One of the main challenges for treating urinary tract infections is their high recurrence, especially in women. The underlying mechanisms of this high recurrence rate are not well understood, but having suffered from a previous UTI is a significant risk factor. A study in mice published April 10 in Nature Microbiology proposes that this may be partially explained because an initial urinary infection with Escherichia coli—the culprit of most UTI cases—modifies the host’s epithelial epigenome in such a way that it alters the morphology of the bladder in the long term, influencing the response to future infections by the same bacteria.
“When people think about how our body fights pathogens, they focus on the immune system,” says Shruti Naik, an immunologist at NYU Langone Health who did not participate in this study. She adds that this work shows “clear evidence that changes that occur to epithelial cells . . . have long-term consequences for how we react to” infections.
Some of the researchers behind the new study had already reported in 2016 that mice infected with an initial E. coli UTI resulted in either spontaneous resolution or a chronic cystitis, respectively reducing or increasing susceptibility to future infections. The researchers found then that, in each scenario, the E. coli UTI had differentially modified the bladder epithelium in terms of architecture, morphology, and molecular signatures. This motivated them to study the phenomenon in detail, asking, for instance, whether this remodeling occurs in “the bladder environment overall . . . or [if it is] something intrinsic to the epithelium,” says Thomas Hannan, a mucosal immunologist at Washington University in St. Louis who worked on both studies.
See “Bacteriophages Plentiful in Women’s Bladders”
For this, the team—led by Seongmi Russell, a PhD student at the time in the lab of WU’s Scott Hultgren—first isolated the epithelial stem cells from mice with either resolved or chronic infection, and cultured them to see if the cells continued to exhibit notable differences, as they had in vivo. Indeed, the fully differentiated bladder epithelium formed by these cells in vitro mimicked the morphological alterations previously observed in each group of mice. The difference between the two resulting tissues was “striking,” says Hannan. This suggested that there was “something heritable” in the cells leading to these phenotypes, he adds, “and so we hypothesized that it was an epigenetic change.”
They were right. When Hannan and his colleagues performed a series of genomic analyses on the cells, they found “different imprinting on the epigenome depending on the initial disease history, and . . . some of these could explain the phenotypes that we saw,” he says. These epigenetic alterations, namely chromatin accessibility, DNA methylation, and histone modifications, affect how several genes are expressed.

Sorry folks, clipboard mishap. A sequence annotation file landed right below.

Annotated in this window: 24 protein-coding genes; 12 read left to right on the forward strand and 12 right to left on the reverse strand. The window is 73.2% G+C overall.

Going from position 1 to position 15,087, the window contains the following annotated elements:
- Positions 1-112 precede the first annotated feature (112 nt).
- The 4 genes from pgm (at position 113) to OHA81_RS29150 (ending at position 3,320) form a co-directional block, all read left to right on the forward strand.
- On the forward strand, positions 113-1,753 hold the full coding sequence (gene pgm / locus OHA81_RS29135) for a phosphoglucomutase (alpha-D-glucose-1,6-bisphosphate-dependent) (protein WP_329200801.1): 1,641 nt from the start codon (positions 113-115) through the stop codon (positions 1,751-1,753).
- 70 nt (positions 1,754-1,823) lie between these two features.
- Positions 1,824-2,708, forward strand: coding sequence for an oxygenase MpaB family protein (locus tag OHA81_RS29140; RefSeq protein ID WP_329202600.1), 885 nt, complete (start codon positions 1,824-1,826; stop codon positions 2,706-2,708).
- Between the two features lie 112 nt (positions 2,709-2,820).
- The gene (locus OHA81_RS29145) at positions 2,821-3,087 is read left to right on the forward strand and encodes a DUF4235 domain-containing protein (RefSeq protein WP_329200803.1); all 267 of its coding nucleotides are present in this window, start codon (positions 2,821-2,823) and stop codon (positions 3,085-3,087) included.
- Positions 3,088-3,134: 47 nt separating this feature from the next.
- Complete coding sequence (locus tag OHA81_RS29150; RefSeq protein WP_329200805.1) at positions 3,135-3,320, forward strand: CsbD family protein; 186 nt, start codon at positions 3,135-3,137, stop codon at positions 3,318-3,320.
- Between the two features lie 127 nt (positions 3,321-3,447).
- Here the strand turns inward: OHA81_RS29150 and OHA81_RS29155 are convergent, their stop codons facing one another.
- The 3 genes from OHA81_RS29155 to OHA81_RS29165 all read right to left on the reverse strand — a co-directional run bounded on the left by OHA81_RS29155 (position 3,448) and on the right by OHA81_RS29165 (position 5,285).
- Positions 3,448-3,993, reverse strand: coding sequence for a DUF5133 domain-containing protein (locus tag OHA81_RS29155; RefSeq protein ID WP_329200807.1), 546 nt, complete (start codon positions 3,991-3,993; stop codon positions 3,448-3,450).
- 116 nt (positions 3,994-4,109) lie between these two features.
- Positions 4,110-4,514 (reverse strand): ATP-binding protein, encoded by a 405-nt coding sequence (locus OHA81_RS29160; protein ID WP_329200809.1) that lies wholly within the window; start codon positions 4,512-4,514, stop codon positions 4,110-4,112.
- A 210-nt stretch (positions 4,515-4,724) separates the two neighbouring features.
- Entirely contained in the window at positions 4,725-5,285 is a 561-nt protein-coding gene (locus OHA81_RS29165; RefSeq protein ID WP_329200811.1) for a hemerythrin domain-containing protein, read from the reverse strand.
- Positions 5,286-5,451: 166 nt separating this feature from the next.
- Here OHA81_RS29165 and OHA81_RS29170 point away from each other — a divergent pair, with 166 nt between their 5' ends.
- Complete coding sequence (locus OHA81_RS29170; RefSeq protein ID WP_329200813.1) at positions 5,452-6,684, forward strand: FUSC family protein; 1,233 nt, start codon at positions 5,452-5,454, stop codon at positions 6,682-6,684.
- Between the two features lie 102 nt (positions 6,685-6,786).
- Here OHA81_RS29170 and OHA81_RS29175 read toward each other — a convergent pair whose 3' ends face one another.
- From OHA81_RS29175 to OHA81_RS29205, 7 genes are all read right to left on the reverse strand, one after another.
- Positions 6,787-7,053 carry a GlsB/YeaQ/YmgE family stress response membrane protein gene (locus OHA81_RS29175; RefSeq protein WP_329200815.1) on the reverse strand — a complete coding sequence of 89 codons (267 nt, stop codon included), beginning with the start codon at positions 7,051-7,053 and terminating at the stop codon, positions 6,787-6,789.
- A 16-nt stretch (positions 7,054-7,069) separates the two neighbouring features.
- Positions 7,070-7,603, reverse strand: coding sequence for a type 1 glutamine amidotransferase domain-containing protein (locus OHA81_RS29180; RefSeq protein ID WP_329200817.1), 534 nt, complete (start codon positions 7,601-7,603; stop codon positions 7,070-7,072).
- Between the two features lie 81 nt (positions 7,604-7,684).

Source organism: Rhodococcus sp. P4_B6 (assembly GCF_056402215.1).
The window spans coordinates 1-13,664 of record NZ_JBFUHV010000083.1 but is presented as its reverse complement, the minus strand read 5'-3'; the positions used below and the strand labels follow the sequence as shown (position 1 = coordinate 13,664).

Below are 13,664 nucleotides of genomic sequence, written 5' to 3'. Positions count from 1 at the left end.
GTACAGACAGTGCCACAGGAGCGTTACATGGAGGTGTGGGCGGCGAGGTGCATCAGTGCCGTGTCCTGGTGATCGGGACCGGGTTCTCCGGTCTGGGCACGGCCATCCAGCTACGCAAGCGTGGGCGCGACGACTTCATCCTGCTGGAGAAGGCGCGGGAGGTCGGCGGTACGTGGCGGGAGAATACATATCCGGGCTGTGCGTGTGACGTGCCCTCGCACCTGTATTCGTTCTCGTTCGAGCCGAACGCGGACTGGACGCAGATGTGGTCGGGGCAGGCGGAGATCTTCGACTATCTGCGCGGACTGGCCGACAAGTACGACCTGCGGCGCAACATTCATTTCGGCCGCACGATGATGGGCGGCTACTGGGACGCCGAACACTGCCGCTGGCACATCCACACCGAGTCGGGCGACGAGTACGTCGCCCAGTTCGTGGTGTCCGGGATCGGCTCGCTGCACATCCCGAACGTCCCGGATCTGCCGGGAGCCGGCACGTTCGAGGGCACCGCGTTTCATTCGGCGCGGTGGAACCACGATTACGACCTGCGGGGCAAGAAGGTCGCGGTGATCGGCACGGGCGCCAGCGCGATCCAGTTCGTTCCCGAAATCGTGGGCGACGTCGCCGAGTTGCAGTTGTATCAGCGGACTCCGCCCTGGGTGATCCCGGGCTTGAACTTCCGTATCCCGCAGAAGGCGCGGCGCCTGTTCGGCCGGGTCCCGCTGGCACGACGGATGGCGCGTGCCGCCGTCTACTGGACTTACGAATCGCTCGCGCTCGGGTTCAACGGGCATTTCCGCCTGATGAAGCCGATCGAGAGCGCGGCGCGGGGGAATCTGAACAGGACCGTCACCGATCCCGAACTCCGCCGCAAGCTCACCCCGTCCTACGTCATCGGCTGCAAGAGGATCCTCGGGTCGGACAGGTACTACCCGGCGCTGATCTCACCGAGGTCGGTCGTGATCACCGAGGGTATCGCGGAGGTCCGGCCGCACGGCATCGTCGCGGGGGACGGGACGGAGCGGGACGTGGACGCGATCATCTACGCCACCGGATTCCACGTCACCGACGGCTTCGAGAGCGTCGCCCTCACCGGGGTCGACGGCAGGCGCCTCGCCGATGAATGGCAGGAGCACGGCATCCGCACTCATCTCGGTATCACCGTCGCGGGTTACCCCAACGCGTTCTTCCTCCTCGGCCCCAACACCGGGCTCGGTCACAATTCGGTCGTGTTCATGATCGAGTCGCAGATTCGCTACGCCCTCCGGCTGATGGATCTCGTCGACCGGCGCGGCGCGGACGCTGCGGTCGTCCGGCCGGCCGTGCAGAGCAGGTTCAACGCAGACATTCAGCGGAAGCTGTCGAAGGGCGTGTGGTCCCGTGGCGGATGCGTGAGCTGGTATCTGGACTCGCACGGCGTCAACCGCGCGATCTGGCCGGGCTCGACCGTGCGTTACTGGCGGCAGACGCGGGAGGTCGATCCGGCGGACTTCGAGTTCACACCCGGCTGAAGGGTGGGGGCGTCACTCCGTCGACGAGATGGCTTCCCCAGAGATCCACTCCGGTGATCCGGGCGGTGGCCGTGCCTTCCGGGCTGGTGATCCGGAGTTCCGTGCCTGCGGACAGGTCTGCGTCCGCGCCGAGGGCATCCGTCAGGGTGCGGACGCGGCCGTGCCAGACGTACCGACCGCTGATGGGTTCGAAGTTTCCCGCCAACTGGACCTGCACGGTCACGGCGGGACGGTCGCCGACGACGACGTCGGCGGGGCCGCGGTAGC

For instance, the team found that the expression of caspase-1, a gene involved in immune cell responses against microbial infections, was dramatically upregulated in the differentiated epithelium from cells of mice with chronic cystitis, while it was almost absent in those coming from mice with resolved infections as well as cells from control mice that were not exposed to E. coli. Caspase-1 induces cell death, which helps get rid of infected cells, but it also promotes inflammation and mucosal wounding, leading to an increased susceptibility to recurrent infections. Thus, the epigenetic changes observed in mice with chronic cystitis are not necessarily “all bad,” Hannan explains, “there’s a reason why we might develop” such responses—“they’re good at the time, but they may not always be good in all circumstances.”
The fact that the same changes in the bladder epithelium could be induced in vivo and in vitro suggests that the underlying epigenetic modifications “are stable and directly link to genes associated with an innate immune defense mechanism against the bacteria,” Gerard Hoyne, an immunologist at the University of Notre Dame Australia who was not involved in this work, writes in an email to The Scientist.
Translating these findings to humans—for instance, to treat recurrent UTIs—is still a distant goal, all sources agree. “A lot of other technologies would need to be in place,” says Hannan, adding that we need a “better understanding of how you can manipulate the epigenome in a very directed way” in order to develop such therapies. Hannan is Chief Scientific Officer of Fimbrion Therapeutics, a company focused on developing antimicrobial drugs to treat infectious diseases.
But the take-home message is that “when we think about infectious disease responses, we need to really start incorporating this idea that the immune system [works] in concert with the rest of the tissue,” says Naik, who had previously reported a similar inflammatory memory in the mouse skin.